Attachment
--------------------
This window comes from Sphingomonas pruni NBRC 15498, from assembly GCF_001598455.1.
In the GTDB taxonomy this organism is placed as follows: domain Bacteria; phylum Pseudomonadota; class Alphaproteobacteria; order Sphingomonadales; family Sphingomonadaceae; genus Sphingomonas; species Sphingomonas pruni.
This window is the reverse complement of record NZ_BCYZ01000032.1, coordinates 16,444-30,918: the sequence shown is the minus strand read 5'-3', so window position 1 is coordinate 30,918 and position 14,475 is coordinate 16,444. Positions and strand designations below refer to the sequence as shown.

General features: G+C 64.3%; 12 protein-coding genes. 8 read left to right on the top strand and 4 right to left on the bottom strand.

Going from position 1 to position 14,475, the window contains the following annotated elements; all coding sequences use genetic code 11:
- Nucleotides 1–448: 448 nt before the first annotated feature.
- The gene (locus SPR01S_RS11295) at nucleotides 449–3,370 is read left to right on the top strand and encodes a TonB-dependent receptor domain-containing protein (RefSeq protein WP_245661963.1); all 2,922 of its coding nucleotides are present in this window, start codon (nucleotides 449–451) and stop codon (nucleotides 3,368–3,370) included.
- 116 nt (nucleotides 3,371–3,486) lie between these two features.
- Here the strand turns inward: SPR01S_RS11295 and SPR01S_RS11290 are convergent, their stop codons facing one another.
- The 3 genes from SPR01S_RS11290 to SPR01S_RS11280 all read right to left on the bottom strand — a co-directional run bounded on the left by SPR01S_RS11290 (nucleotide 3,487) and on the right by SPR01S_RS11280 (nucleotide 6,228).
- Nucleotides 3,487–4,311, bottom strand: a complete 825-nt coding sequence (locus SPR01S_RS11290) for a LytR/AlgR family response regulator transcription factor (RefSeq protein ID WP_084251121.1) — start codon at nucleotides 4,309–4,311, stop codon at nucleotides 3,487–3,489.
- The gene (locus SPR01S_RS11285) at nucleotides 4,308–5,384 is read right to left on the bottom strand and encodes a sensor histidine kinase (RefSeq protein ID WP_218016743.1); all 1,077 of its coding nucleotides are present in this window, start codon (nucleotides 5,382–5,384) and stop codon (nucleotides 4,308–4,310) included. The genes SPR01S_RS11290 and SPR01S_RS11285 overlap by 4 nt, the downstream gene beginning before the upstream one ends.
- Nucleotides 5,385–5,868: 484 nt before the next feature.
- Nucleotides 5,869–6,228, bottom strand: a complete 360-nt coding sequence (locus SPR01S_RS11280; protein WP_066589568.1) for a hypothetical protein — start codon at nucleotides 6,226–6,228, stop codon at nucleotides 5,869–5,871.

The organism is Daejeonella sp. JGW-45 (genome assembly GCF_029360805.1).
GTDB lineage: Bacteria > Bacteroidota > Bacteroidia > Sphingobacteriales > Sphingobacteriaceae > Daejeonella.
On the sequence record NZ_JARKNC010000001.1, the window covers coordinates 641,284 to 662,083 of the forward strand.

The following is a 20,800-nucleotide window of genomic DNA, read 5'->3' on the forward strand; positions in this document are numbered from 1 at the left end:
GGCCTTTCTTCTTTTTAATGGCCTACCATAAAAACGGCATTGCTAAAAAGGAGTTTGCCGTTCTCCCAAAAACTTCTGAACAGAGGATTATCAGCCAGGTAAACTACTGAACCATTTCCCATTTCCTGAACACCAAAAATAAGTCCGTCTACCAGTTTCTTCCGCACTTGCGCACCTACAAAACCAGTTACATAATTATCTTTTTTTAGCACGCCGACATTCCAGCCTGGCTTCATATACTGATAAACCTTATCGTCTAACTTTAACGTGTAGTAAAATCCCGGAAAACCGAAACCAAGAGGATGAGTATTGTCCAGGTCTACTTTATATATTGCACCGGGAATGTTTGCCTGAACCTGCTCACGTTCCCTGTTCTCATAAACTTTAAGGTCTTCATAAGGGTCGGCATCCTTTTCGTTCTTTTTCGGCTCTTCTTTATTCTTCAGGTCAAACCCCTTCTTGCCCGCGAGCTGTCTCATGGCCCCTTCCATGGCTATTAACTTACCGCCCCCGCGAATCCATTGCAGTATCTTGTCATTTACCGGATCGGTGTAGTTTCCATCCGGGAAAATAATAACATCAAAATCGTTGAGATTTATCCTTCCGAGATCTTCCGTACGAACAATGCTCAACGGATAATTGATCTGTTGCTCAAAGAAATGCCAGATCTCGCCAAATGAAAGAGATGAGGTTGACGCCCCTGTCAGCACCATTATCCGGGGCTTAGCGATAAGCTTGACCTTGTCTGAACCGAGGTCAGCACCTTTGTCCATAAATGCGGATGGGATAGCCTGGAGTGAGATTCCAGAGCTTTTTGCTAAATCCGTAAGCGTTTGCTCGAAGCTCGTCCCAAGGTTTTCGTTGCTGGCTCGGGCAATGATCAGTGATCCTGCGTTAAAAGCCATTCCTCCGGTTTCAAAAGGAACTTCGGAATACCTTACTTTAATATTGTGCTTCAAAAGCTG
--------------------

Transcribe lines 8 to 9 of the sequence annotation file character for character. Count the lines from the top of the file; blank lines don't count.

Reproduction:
- 116 nt (nucleotides 3,371–3,486) lie between these two features.
- Here the strand turns inward: SPR01S_RS11295 and SPR01S_RS11290 are convergent, their stop codons facing one another.